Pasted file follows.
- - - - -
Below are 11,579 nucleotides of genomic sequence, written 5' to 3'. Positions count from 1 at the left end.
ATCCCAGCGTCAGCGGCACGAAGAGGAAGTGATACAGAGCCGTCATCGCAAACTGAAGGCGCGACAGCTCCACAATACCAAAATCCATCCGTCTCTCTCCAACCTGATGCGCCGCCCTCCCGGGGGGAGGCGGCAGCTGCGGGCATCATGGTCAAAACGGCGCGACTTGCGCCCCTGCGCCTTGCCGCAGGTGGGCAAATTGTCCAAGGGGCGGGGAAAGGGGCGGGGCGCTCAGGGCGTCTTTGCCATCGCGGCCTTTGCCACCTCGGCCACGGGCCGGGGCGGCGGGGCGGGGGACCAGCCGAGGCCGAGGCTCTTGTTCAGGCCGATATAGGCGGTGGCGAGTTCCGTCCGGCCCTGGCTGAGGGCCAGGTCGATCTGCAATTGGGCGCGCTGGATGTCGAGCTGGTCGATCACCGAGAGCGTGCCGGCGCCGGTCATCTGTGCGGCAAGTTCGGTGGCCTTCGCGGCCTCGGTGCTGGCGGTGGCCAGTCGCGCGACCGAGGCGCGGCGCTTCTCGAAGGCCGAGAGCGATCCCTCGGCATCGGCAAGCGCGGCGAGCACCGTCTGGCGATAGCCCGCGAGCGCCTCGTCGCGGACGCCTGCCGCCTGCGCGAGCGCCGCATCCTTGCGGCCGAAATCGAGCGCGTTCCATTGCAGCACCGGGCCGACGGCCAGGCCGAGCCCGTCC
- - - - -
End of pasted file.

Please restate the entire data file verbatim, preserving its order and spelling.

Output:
Below are 11,579 nucleotides of genomic sequence, written 5' to 3'. Positions count from 1 at the left end.
ATCCCAGCGTCAGCGGCACGAAGAGGAAGTGATACAGAGCCGTCATCGCAAACTGAAGGCGCGACAGCTCCACAATACCAAAATCCATCCGTCTCTCTCCAACCTGATGCGCCGCCCTCCCGGGGGGAGGCGGCAGCTGCGGGCATCATGGTCAAAACGGCGCGACTTGCGCCCCTGCGCCTTGCCGCAGGTGGGCAAATTGTCCAAGGGGCGGGGAAAGGGGCGGGGCGCTCAGGGCGTCTTTGCCATCGCGGCCTTTGCCACCTCGGCCACGGGCCGGGGCGGCGGGGCGGGGGACCAGCCGAGGCCGAGGCTCTTGTTCAGGCCGATATAGGCGGTGGCGAGTTCCGTCCGGCCCTGGCTGAGGGCCAGGTCGATCTGCAATTGGGCGCGCTGGATGTCGAGCTGGTCGATCACCGAGAGCGTGCCGGCGCCGGTCATCTGTGCGGCAAGTTCGGTGGCCTTCGCGGCCTCGGTGCTGGCGGTGGCCAGTCGCGCGACCGAGGCGCGGCGCTTCTCGAAGGCCGAGAGCGATCCCTCGGCATCGGCAAGCGCGGCGAGCACCGTCTGGCGATAGCCCGCGAGCGCCTCGTCGCGGACGCCTGCCGCCTGCGCGAGCGCCGCATCCTTGCGGCCGAAATCGAGCGCGTTCCATTGCAGCACCGGGCCGACGGCCAGGCCGAGCCCGTCC